Perhaps a novel written a hundred and fifty years ago about fictitious events that happened more than two hundred and fifty years earlier might seem irrelevant in our times. We have escaped our Puritan founding, haven’t we? But as I read The Scarlet Letter, I realized that it was not only still relevant, but also it was topical. Isn’t Rush Limbaugh, in his lambasting of Sandra Fluke, just a modern day Roger Chillingworth? There is something very human about using public shame to discourage behaviors we find objectionable. Though motivated by politics rather than religious zeal, Limbaugh chose this tactic, and it was the tactic used against him by those who supported Fluke and felt offended by Limbaugh’s words. Public vilification, Mr. Limbaugh, is a sword that cuts both ways.
I thought I knew this story, especially since I had read the novel once before, but in rereading it, I learned that I had forgotten most of what happens. Perhaps my memory was corrupted by the Demi Moore movie that shares the title, the character names, and not much else. It was such a lousy adaptation that after seeing it, I vowed never again to watch a movie of a novel I love and respect. I had read a quotation by Moore in which she justified changing the plot, because so few people had read the book. Perhaps that’s the saddest fact of it all. We live in a time when people are more likely to know our national literature through movie adaptations than by reading the pages themselves. So much is lost!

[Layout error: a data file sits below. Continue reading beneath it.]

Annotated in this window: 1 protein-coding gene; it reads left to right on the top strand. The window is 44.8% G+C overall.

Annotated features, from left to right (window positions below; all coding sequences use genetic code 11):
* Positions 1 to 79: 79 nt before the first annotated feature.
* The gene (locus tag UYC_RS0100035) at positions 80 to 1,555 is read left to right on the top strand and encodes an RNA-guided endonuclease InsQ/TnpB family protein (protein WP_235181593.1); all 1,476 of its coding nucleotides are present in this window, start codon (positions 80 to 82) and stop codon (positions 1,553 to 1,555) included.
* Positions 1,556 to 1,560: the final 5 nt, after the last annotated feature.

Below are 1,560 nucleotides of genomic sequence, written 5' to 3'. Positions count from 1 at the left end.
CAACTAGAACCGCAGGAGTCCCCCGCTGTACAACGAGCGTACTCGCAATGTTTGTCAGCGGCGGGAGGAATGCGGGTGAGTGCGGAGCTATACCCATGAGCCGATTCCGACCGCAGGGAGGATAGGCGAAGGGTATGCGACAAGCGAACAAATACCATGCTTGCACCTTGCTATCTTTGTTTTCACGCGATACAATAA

The Scarlet Letter is the story of Hester Prynne, a woman who had yielded to passion with a man not her husband. The Puritan leaders of the day, Governor Bellingham and Minister John Wilson, decided that her punishment for this adultery will be to wear a scarlet letter A on her chest for the rest of her life. Meanwhile, Hester harbors two secrets, the identities of two men, one her husband, the other her illicit lover. Of course, it’s a story of hypocrisy, of drawing attention to the sins of others in order to mask your own sins. But it is more than this. It is also a story of personal redemption, of recovering from past mistakes, of gaining personal strength.
This is a novel I believe every American should read, but especially anyone who studies American literature. What is American literature and what distinguishes it from the literature of other nations? It’s a complex question, but part of the answer lies in this truism: America defines itself, in part, through its literature. The Scarlet Letter, more than any other novel I know of, connects us to our Puritan founding. It reminds us that the first colonists came here to create an utopia where religion and government were one in the same. The politics of The Scarlet Letter is very personal; it’s aimed at one woman who had sinned. But in this individual punishment, we are forced to examine the boundaries between religion and government, between morality and law. Where does church end? Where does state begin? These are questions that still haunts our politics.